Reviewed by Gail M. Burns, August, 2002
Mame Dennis must be up there in the Bawdy Broads Afterlife laughing with delight at the lengthy run her nephew’s tales of her have had. Patrick Dennis became an overnight sensation when his memoir Auntie Mame was first published in 1955. Considered risqué at the time, the book sold over two million copies and reigned on the New York Times bestseller list for 112 weeks. It was made into a wildly popular play and then a film starring Rosalind Russell, followed by a Tony Award-winning Broadway musical version with Angela Lansbury, which Hollywood transformed into a dismal movie musical with Lucille Ball. The book is written as a series of magazine articles, and that episodic quality carries over all the way to the stage musical. Mame is a great show for a large company like the Mac-Haydn to tackle because there are colorful characters to meet in each segment of Mame’s life which provide ample acting opportunities for all and sundry, and, with the exception of Megan Midkiff’s annoyingly over-the-top portrayal of Gloria Upson, everyone comports themselves with style and grace.
Kelly Jo Eldredge brings the charm and joie de vivre of the title role to life while avoiding Mame’s supposed sophistication. The real Auntie Mame may have been sophisticated as all get-out, but this story is told through a child’s eyes and Eldredge only raises the bar of sophistication as high as a child can see.
Sarah Rex has a ball as the ever-tipsy Vera Charles, and Jim Kidd enjoys his brief moment in the spotlight singing the title song as Mame’s beloved but ill-fated husband Beauregard Jackson Pickett Burnside. I enjoyed Margaret Spirito as Beau’s honey-wouldn’t-melt-in-her-mouth jilted southern fiancée Sally Cato.
I saw Patrick Franklin of Loudonville as young Patrick, and therefore cannot comment on the performance of the other young actor Darrin French of Philmont. Franklin was a tiny bit tentative and deliberate in his attempts at acting, but sang sweetly with open enjoyment. I was impressed when I could hear him above the whole ensemble during the hunt number. Brian Laycock assumes the role of the older Patrick in Act II. Like most teenagers, Patrick is embarrassed by and rebelling against his parental unit, and since Mame is such a rebel herself Patrick’s adolescent turmoil draws him into the arms of the most nauseatingly conservative branch of American society. Laycock does a nice job of transforming the character without making it seem that Patrick has abandoned his “best girl” completely.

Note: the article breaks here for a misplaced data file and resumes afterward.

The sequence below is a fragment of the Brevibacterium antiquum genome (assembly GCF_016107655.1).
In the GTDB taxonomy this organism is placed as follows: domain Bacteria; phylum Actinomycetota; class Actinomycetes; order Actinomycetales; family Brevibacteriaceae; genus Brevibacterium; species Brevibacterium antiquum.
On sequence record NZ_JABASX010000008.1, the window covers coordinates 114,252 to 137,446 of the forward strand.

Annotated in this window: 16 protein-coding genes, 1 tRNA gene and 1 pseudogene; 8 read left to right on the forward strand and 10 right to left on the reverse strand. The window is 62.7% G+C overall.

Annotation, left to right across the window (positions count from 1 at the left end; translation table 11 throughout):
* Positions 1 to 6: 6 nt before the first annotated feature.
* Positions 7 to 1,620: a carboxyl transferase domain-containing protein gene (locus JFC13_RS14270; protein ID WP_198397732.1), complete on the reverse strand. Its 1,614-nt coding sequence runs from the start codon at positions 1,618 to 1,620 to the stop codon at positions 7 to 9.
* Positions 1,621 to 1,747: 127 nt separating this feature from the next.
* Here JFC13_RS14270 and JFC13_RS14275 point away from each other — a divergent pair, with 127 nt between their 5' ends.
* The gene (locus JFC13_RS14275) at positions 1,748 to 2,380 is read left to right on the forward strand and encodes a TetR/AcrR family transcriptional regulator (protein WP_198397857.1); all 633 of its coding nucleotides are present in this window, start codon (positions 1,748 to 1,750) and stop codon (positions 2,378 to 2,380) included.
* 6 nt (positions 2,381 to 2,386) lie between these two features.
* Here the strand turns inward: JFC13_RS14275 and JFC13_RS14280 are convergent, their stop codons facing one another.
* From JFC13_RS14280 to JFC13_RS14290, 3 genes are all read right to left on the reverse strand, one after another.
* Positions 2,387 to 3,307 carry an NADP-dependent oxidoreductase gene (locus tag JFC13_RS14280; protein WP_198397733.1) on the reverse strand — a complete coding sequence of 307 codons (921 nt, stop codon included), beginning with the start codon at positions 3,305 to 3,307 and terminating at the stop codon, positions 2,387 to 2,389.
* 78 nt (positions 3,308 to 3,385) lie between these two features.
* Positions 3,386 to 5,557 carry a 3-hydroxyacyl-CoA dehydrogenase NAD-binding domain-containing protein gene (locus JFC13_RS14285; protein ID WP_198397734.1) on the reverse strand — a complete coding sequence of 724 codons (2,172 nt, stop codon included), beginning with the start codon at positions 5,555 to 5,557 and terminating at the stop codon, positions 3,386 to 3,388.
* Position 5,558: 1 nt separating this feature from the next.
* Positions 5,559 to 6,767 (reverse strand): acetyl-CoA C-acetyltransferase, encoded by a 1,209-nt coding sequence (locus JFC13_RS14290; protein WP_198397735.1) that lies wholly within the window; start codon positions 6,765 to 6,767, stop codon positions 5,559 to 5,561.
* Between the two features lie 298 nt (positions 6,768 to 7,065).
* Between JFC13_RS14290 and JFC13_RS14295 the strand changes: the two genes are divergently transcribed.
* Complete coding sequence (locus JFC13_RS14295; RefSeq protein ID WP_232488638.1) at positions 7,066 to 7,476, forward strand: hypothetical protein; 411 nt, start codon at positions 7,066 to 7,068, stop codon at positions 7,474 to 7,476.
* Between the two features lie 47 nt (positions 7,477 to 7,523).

The Mac-Haydn has a real gem in Tiffany Thornton, a young woman capable of looking absolutely gorgeous and willing to look absolutely ridiculous. After two glamorous turns this season in the title role of Naughty Marietta, and as Martha Jefferson in 1776, Thornton showed her comic side in Crazy for You, and now steals the show as the homely, befuddled nanny/secretary Agnes Gooch. Her face a perfect replica of Ruth Buzzi’s Gladys Ormphby, Thornton brings down the house when her attempt to lead the wild and free life Mame advocates produces an unexpected complication.
Once again, the costumes are amazing. Designer Jimm Halliday has created a seemingly endless parade of glamorous togs for Eldredge, and everyone else looks pretty darned swank as well. I just loved the brilliant pastel palette Halliday concocted for the ensemble in the number That’s How Young I Feel.
But why, oh why has hair and wig stylist Kathleen Arcoraci saddled Eldredge with that horrible orange sherbet colored wig for so much of the middle of the show? I fear it is a misguided homage to Lucille Ball, a woman I admire greatly but not for her performance in Mame. Let us retire Ball’s adopted hair color the way we retire the number worn by a great ballplayer. Only Ball could get away with that hair, and even she looked better in black and white than in technicolor. From her headshot in the lobby Eldredge appears to possess a perfectly fine head of hair, and Arcoraci has come up with some very nice looking wigs for the beginning and end of the show. If she must be a redhead, let Eldredge wear that handsome dark red number she wore in the last scenes and send the sherbet colored one to the ice cream factory where it belongs.
In a brief side note, I was fascinated to learn that Patrick Dennis, one of the most successful and now most underrated humor writers of the mid-20th century, was actually Edward Everett Tanner III (1921-1976), and that he ended his life in obscurity having assumed a new name and a new identity as the butler of McDonald’s hamburger mogul Ray Kroc. You can read about his life in a newly published book called Uncle Mame.
Mame runs through August 18 at the Mac-Haydn Theatre on Rt. 203 in Chatham, NY. The show runs two hours and forty five minutes with one intermission. There is some salty language (mostly uttered by young Patrick) but only the most puritanical would not find “Mame” suitable for the whole family. Call the box office at 518-392-9292 for tickets and information.
copyright Gail M. Burns, 2002